Dear Pet Shop Owner
I don’t know about you, but I had A LOT of pets growing up. Some were purchased from pet stores and others found, rescued or souvenirs. Like that time when my Dad thought bringing an Iguana home in his fanny pack on the airplane from his vacation in the Bahamas was a good idea. If you’re reading this Dad, I LOVED my Iguana Iggy to pieces. I mean that lizard was WAY greener than any other I’ve seen since!
Owning pets help us foster friendships, understanding and care for our fascinating creatures that live among us. You learn so much by observing animal behaviour!
Now that it’s been almost a year of being a crazy bird lady, I seek out anything to do with BIRDS! If you are going to be creating Taxidermy, studying live species to observe their anatomy, movement and personality is invaluable to you. With that being said, I went on the hunt for a pet shop to spend some time in.
I was faced with explaining to shop management and owners why I was in their store staring at their birds for sale. NO, I wasn’t waiting for one to drop over dead to Taxidermy! You can imagine the rejection and awkward conversations had. But there was one local pet shop owner who was kind and open-minded to let a Taxidermist hang out in their shop for the last year or so.
I would not be successful in Taxidermy without them providing their wisdom, experience and help along the way. I owe them so much gratitude.
What follows is an interview with them..
I was invited back to the owner’s office for the interview. I walked briskly down an unfamiliar corridor in what has become a familiar place to find him at his desk. He cheerfully invited me to sit down and I noticed a typewriter instead of a computer; a silent awe washed over me! He sits down behind his desk with his crisp plaid shirt and jogs papers in his hands which happen to have the interview questions I’d sent him earlier via email on them. Right away he starts reading the first question and answering. I quickly rip out a sheet of scratch paper(which happened to be my timesheet, whoops) and rifle through my bag for a pen. I find one then scribble to catch up.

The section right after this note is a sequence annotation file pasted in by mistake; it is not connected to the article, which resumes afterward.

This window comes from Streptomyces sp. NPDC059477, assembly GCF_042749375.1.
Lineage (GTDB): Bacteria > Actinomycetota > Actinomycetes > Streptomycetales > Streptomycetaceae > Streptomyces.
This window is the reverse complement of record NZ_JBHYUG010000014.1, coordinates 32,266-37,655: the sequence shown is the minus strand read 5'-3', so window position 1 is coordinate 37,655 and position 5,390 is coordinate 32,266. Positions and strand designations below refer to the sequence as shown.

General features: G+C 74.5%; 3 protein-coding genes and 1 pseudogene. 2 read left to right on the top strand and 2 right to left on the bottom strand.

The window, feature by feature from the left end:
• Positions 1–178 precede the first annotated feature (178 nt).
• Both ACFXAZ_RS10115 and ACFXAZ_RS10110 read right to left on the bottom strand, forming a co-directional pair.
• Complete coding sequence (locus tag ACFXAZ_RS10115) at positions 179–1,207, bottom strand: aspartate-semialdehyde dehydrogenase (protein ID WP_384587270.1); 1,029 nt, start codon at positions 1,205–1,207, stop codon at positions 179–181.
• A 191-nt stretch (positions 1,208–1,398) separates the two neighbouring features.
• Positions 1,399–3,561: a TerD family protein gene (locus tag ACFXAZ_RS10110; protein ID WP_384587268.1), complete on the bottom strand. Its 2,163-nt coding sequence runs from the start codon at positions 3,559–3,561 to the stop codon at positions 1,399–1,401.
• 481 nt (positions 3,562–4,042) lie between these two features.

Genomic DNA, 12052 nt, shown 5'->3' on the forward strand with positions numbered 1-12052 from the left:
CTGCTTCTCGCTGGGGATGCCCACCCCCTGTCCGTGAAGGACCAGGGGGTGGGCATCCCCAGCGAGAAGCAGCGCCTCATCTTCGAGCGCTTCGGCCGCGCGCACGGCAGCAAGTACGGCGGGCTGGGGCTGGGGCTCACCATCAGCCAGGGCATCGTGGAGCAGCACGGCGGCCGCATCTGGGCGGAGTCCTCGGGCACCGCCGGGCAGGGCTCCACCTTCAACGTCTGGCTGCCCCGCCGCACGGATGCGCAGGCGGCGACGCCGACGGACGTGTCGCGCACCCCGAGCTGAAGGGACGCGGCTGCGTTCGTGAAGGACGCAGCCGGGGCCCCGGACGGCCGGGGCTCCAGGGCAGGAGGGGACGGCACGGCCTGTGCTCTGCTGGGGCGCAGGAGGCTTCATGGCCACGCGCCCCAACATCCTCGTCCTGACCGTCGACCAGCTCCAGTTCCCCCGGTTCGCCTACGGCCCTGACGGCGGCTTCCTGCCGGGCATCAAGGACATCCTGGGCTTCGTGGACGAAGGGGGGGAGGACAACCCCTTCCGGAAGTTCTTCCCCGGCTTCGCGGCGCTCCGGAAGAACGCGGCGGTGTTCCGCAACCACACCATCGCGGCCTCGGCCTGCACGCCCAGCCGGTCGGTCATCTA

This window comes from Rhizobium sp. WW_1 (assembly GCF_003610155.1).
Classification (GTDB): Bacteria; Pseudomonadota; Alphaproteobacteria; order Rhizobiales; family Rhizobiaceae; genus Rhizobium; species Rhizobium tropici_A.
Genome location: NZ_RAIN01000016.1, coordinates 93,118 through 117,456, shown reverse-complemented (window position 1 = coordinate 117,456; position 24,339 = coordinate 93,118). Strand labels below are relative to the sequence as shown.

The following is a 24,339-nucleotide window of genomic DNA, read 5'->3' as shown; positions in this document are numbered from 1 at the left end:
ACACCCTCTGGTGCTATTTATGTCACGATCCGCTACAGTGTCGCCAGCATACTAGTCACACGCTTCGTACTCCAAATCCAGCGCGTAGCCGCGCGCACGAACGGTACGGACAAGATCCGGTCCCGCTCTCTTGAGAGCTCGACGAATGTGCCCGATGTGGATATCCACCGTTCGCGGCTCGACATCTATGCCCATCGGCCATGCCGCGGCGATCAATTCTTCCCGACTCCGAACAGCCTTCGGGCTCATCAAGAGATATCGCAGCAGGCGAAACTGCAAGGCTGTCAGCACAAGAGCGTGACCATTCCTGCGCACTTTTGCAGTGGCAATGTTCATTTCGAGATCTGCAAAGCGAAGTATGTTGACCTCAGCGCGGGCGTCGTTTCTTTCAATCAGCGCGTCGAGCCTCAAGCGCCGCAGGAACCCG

1. Where did you grow up? I was born and raised in Anaheim, Ca
2. How old are you? Just past 90 a couple of weeks ago (Unbelievable to me, he gets around the shop and is sharp as a tack as someone who’s just retired)
3. Do you have a family? Yes, a wife, 5 children, 14 grandchildren and 13 great grandchildren (Huge smile on his face)
4. Growing up did you have any birds as pets? No, I just had rabbits, dogs, and cats
5. When did you first develop an interest in birds? When I served in WWII (Navy) and was stationed in Australia. Birds were all around me. I found the birds there to be beautiful, easily tameable and that they made nice pets
6. Where did you learn how to breed birds? Trial and effort (error)
7. Do you remember the first time you were successful at breeding birds? Yes, I had success with Parakeets and sold them to Los Angeles bird companies
8. When did you decide to open your pet shop and why? In 1954. Well I was already breeding parakeets and selling them, so I decided to open up a shop
9. What were some challenges you faced along your journey to becoming a successful pet shop owner and how did you overcome them? I first tried selling other things such as breeding turtles, squirrels(13 striped), and fish tanks. They all failed before becoming successful with birds
10. What’s one of your favorite species of birds and why? The Parakeet or Budgie, because that’s what type of bird started my business. They also make nice pets and are very reasonable birds
11. What makes you happiest? Buying and selling birds
12. What advice can you give the blooming bird enthusiast? It’s a great hobby to have
You said there’s a story about the typewriter? Just Laughs. Ok, maybe next time! Thank you again from all of us out there whose lives have been touched with a dear feathered friend. I wish both you and your birds the best for many more years to come!